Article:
Kimberly Brooks had a great idea recently. The local, Venice-based painter decided to look into the art that plays a role in our everyday lives and the people holding the cards behind it. She looked beyond museum shows, beyond advertisements, and into the world of fashion that is so often considered less of an art form and more of a necessity. The men and women working behind the scenes to make our world a touch more glamorous are artists who recognize that the necessity of fashion can be one of the more creative enterprises in our lives and it can be one that makes (or doesn’t make) the right impression.
In her latest series of paintings, called “The Stylist Project”, Kimberly Brooks scoured the world of stylists, costume designers, and Creative Directors to delve deeper into the minds of who exactly is dressing our most photographed celebrities and our most watched characters in TV and film. She painted Vogue’s Creative Director Grace Coddington and Mad Men costume designer Janie Bryant in their most comfortable settings (albeit in their most fabulous clothes). She painted Elizabeth Stewart, a stylist for the New York Times Magazine and Harper’s Bazaar, with a gorgeous and colorful palette and she captured the nervy and frazzled essence that is Rachel Zoe.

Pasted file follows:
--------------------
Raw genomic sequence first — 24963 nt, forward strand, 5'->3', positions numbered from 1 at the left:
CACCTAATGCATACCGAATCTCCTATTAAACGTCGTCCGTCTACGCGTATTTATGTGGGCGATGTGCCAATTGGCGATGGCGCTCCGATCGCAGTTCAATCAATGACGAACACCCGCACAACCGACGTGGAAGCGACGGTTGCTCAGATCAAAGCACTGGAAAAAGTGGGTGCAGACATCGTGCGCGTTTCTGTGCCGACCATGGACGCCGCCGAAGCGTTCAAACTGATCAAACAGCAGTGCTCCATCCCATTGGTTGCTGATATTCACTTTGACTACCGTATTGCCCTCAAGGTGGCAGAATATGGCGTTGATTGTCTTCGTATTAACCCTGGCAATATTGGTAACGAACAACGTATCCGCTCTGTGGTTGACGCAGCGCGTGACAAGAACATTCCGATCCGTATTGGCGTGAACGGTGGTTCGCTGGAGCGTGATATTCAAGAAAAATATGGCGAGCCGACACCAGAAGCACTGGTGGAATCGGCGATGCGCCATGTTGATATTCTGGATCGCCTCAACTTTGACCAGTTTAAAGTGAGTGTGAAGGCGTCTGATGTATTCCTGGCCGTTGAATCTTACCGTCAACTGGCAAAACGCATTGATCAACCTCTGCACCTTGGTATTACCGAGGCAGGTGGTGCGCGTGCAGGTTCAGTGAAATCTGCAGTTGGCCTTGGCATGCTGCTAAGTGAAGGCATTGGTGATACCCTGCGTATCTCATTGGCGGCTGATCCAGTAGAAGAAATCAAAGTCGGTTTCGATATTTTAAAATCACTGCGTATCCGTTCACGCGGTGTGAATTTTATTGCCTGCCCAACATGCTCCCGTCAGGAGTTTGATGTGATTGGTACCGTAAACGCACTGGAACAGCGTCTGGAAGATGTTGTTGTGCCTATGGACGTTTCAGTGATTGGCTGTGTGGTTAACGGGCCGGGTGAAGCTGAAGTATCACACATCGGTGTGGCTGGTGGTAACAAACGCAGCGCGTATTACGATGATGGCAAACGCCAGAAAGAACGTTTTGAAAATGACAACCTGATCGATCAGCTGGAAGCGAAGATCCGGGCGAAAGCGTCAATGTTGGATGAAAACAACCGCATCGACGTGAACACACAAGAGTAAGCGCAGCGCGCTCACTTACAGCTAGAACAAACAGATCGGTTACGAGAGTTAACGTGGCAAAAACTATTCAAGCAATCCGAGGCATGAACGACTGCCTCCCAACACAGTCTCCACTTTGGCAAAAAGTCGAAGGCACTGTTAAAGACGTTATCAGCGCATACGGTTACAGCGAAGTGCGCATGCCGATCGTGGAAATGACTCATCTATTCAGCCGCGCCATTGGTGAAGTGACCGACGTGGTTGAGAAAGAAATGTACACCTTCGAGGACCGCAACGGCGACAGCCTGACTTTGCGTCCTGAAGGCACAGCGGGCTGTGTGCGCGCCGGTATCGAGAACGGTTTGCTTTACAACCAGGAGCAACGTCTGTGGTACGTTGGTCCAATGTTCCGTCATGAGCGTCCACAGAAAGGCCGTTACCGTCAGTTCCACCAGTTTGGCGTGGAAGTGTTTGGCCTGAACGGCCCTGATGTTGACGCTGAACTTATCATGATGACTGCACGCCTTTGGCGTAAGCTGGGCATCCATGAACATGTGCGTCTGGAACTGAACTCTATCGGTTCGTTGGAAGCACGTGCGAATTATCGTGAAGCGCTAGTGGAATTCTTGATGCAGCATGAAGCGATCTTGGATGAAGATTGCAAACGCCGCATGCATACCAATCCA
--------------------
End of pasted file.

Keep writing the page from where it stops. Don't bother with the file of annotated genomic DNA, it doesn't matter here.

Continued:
We got a chance to sit down with Brooks to discuss just what went into “The Stylist Project” and the upcoming show at Taylor de Cordoba gallery in Culver City. We learned very quickly that stylist is a pretty loose term to us amateurs, but in the business, a stylist can be anyone who fashions a photo shoot (often-times called a Creative Director) to someone who styles a celebrity for a red carpet event. Brooks’ colors and masterful way with a paintbrush allows us into this inner sanctum of fashion via the world of art – it’s almost as if we know them just by looking at these paintings.
Check out our video interview and go say hi to your new friends (the stylists, of course) at the opening reception at Taylor de Cordoba gallery on Saturday evening (February 27). The show runs through April 3, 2010. For more information, please click here or call (310) 559-9156.